The antiabortion bill that the Senate is now considering -- and which President Reagan suddenly has started pushing -- is a splendid illustration of how the right wing uses abortion as an organizing issue yet misses the point on ways to reduce abortions.
While permanently banning the use of federal funds for most abortions, the Helms "Human Life" bill asserts that the Supreme Court erred in its 1973 decision legalizing abortion, and declares that life begins at the moment of conception. Thank you and good night, Ayatollah Helms.
Abortions didn't suddenly come into being with the 1973 Supreme Court decision, and most even now are not paid for with federal funds. There were 600,000 legal abortions in 1972, when women could get them for reasons of mental and physical wellbeing. There were between 1.2 million and 1.3 million legal abortions in 1981. Where was the outraged right-wing in 1972?
Abortion is a private matter that ought to be left between a woman and her physician. It is not the president's business and it is not the business of the overwhelmingly male Congress to legislate guilt trips onto American women.
Having said that, it is important to note that Americans are ambivalent about abortion, and if Congress and the president were genuinely concerned about reducing the widespread use of it -- instead of playing politics with it -- they would probably find a good deal of support. According to the Gallup polls, only 25 per cent of the public supports legalized abortion under all circumstances; 53 per cent believe it should be legal only under certain circumstances. A Yankelovich survey found that while 70 percent of the women support abortion on demand, 56 percent of them believe abortion to be morally wrong. But surveys have found little support for the legislative sledgehammers Congress has been considering.
Its approach has been wrong. The same Congress and the same administration that are so concerned about abortion allocated the grand sum of $16 million in 1981 for federal research on contraceptive development. It spent a paltry $7.3 million for evaluation of the safety and efficacy of contraceptives. It spent $79.1 million on research into the reproductive processes. The total federal support for population research in 1981 was $151.4 million. That is roughly $50 million less than the cost of one B-1 bomber.
Money is just part of the problem, says Dr. Gabriel Bialy, head of research for the Center for Population Research. "Rather than investing our resources into fighting changes in abortion laws, maybe it's incumbent on our part to do a better job of selling the contraceptive methods now available.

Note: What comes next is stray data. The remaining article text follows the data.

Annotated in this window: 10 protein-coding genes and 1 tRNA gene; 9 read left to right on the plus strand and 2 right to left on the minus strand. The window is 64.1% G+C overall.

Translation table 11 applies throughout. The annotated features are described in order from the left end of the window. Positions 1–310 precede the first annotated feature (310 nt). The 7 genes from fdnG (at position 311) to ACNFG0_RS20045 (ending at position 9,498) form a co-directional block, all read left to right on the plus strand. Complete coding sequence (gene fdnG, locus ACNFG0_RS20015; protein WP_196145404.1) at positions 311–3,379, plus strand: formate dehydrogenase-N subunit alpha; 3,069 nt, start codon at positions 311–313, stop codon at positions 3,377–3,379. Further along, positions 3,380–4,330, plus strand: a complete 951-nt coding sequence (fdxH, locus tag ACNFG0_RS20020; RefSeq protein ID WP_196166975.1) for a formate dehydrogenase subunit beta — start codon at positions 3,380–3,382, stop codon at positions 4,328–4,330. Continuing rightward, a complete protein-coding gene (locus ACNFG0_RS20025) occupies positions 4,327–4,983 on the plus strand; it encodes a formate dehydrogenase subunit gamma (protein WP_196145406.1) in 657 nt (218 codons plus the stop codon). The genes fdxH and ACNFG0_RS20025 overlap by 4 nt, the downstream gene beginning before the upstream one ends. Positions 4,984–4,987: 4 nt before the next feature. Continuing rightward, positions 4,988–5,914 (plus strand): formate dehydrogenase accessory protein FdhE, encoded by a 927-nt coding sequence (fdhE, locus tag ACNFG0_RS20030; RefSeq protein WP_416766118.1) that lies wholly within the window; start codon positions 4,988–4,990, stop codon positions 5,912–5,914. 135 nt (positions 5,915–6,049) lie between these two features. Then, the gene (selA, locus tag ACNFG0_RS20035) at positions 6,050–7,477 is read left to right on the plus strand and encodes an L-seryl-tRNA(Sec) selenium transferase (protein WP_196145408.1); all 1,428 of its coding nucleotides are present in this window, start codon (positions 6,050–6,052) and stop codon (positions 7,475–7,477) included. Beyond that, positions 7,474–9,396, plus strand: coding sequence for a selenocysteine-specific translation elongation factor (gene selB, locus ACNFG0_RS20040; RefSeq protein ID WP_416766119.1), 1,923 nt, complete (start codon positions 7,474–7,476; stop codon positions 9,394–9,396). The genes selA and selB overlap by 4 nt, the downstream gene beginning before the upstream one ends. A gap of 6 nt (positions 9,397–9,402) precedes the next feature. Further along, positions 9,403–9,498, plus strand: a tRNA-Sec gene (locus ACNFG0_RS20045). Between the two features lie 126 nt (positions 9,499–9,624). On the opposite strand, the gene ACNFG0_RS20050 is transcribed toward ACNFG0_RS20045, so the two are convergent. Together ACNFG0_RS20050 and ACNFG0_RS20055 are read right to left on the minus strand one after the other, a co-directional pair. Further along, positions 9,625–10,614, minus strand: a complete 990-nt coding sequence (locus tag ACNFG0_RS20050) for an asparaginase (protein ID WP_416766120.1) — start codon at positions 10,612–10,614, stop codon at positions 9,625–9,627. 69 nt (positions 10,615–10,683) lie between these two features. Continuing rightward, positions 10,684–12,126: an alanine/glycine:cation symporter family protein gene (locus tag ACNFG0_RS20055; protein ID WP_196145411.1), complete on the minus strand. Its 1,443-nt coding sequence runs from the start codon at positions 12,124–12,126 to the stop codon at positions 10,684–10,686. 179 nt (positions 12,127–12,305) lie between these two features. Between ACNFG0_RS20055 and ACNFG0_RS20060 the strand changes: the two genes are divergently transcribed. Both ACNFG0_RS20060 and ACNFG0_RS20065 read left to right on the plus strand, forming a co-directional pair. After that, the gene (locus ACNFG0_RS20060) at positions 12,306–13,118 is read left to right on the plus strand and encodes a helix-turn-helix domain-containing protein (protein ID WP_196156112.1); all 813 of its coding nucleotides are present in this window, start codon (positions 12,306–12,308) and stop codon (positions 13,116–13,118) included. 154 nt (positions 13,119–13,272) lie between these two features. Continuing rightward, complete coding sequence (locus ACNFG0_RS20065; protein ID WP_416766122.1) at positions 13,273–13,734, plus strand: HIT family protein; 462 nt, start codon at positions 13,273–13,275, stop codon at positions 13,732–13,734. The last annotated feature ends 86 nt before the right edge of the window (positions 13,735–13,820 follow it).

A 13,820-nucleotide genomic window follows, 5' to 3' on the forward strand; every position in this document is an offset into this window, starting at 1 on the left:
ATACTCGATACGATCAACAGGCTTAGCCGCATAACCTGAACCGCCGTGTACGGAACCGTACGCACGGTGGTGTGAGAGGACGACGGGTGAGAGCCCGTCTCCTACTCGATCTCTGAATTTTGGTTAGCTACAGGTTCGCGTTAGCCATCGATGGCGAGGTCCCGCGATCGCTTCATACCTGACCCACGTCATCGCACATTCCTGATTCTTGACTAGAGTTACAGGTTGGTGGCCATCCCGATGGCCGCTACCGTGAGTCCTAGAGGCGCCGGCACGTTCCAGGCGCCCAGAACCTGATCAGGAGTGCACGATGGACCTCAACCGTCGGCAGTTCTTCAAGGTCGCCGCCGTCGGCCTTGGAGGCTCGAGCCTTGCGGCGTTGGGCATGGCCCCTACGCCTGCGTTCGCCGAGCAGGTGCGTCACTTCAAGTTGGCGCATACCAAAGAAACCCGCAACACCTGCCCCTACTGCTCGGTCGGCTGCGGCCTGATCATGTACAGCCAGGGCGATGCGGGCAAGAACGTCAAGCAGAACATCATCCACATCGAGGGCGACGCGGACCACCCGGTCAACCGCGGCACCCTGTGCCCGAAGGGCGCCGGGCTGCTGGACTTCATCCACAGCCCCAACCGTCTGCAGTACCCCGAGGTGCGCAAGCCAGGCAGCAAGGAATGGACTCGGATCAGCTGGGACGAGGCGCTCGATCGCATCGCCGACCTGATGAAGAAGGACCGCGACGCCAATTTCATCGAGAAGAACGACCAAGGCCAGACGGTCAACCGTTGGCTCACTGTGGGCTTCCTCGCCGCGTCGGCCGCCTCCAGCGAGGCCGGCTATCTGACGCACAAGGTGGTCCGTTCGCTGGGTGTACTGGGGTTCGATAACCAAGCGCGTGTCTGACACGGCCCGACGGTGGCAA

"One could liken abortion to chemotherapy: necessary but drastic. Currently what people working in the cancer area are focusing on is not just the development of drugs that will inhibit tumor growth but they are looking at those factors that may contribute to the growth of cancer."
A similar approach ought to be used to reduce the need for abortions. Money ought to be spent on the development of improved contraceptives and Americans ought to be better educated on contraceptive use. The average failure rate for the condom and the diaphragm is 10 to 12 percent, Bialy says, but it was brought down to two percent in a program for underprivileged teen-agers when clinic employees took the time to carefully instruct them.
Bialy also believes there is a need for fundamental changes in Americans' attitudes toward contraceptives. "People are dissatisfied with what's available and when they are dissatisfied they use that as a rationalization for not using it. You talk to men and they give you a litany of reasons why they don't use the condom. In other elements of our lives we recognize we cannot have exacty what we want . . . That should be no excuse for not using what's currently available."
One-third of all abortions are performed on teen-agers. "If you can get the kids to think about the fact that fast foods don't provide them with good nutrition," he says, "isn't it possible that we could succeed in getting the idea across that junk sex is just as bad for them?"
Congress has spent far too much time debating such questions as when human life begins. No one, with the exception of Jesse Helms, knows the answer to that. But we do have some understanding of when the need for abortion begins: it begins with ignorance, with contraceptive failure, with poor attitudes about reproduction. We have found that public education has changed attitudes about smoking. It can also change attitudes about sex.